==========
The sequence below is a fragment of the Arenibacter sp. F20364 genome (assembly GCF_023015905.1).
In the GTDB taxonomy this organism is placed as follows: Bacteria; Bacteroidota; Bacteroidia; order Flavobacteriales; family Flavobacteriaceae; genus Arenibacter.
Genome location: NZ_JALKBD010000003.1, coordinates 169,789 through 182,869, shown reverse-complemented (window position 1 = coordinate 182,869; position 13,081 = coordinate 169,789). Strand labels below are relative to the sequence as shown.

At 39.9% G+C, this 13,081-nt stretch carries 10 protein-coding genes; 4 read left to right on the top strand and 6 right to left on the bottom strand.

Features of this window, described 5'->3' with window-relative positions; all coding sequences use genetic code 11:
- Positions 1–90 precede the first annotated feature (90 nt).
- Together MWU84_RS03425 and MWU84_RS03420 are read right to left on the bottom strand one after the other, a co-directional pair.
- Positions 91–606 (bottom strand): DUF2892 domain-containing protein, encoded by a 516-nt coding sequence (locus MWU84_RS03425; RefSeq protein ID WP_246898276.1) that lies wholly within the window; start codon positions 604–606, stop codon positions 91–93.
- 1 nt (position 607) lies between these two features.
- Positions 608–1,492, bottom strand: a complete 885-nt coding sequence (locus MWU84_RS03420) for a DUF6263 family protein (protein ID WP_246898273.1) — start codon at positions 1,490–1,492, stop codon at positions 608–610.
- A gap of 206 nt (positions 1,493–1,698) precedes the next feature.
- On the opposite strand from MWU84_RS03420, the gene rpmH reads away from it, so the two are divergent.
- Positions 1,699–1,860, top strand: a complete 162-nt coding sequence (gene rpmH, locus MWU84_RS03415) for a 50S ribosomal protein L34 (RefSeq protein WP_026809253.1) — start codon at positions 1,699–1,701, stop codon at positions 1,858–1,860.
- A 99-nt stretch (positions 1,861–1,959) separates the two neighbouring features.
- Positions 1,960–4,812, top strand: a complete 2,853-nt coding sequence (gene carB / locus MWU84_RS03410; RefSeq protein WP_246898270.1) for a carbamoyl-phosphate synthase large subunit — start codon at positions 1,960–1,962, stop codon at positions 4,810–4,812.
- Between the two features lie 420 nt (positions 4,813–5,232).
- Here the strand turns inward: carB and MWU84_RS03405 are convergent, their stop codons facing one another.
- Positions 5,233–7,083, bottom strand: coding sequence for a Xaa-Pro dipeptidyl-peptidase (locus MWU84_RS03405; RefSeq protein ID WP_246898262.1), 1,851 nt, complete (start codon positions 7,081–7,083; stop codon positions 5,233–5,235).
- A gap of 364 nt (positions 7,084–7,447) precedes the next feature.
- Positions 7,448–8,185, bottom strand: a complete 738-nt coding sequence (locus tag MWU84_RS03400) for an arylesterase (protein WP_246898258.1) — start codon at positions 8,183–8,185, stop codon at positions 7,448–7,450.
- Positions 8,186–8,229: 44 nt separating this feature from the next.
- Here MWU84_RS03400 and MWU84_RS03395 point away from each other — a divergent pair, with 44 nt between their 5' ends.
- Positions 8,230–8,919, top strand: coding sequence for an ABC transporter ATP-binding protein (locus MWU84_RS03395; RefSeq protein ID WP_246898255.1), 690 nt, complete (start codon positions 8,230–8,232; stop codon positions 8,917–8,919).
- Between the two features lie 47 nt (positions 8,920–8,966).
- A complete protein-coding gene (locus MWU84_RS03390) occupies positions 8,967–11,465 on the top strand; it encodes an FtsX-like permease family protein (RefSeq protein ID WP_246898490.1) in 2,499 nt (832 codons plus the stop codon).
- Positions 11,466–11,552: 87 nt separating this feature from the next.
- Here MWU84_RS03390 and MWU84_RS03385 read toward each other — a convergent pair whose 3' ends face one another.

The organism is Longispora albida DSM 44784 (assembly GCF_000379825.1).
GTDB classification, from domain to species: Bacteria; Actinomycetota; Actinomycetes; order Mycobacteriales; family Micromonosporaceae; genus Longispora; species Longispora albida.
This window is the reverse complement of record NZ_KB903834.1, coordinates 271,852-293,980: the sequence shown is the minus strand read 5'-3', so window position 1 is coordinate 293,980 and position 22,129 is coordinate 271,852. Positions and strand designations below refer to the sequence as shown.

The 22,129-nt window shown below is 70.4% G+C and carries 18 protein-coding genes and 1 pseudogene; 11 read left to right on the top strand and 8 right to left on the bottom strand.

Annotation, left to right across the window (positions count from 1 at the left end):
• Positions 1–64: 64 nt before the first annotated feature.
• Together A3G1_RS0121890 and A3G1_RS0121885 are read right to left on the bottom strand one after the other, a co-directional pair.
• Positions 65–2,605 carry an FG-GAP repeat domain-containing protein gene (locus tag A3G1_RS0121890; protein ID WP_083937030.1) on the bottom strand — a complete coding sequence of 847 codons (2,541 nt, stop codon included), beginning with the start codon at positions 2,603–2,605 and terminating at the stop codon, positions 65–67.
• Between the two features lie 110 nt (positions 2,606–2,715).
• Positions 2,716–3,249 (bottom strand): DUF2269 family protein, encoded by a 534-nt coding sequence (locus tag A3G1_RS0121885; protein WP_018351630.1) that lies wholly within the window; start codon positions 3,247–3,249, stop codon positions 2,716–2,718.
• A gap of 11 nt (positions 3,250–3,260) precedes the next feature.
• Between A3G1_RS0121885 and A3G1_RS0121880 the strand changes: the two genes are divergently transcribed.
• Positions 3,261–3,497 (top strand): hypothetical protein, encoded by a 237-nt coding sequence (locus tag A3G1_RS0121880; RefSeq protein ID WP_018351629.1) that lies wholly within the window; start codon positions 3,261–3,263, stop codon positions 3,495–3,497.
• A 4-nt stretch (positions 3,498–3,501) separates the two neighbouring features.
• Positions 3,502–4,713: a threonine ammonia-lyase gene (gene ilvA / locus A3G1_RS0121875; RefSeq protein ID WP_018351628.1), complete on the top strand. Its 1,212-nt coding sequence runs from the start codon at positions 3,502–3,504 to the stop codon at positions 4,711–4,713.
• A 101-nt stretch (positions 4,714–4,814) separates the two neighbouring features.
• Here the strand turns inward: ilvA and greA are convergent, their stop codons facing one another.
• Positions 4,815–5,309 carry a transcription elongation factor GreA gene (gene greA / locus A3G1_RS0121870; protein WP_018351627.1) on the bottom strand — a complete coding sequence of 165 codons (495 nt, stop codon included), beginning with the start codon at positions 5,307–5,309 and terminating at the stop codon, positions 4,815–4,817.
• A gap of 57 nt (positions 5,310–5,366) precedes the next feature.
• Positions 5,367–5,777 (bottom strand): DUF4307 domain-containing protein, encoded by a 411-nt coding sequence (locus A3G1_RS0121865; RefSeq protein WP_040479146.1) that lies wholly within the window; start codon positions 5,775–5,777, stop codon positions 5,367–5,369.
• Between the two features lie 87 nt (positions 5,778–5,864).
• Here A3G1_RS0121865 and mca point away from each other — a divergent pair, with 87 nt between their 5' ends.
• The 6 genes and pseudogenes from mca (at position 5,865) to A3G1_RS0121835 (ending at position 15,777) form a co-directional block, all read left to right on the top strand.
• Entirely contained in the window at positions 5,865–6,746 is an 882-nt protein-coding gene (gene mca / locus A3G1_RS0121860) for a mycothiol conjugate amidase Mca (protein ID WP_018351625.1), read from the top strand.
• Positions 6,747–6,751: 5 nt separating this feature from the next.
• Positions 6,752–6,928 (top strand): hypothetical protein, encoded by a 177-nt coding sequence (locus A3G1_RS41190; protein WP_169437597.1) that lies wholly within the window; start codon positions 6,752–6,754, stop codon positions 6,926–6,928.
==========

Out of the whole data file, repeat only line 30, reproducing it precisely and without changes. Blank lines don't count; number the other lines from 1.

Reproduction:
This window is the reverse complement of record NZ_KB903834.1, coordinates 271,852-293,980: the sequence shown is the minus strand read 5'-3', so window position 1 is coordinate 293,980 and position 22,129 is coordinate 271,852. Positions and strand designations below refer to the sequence as shown.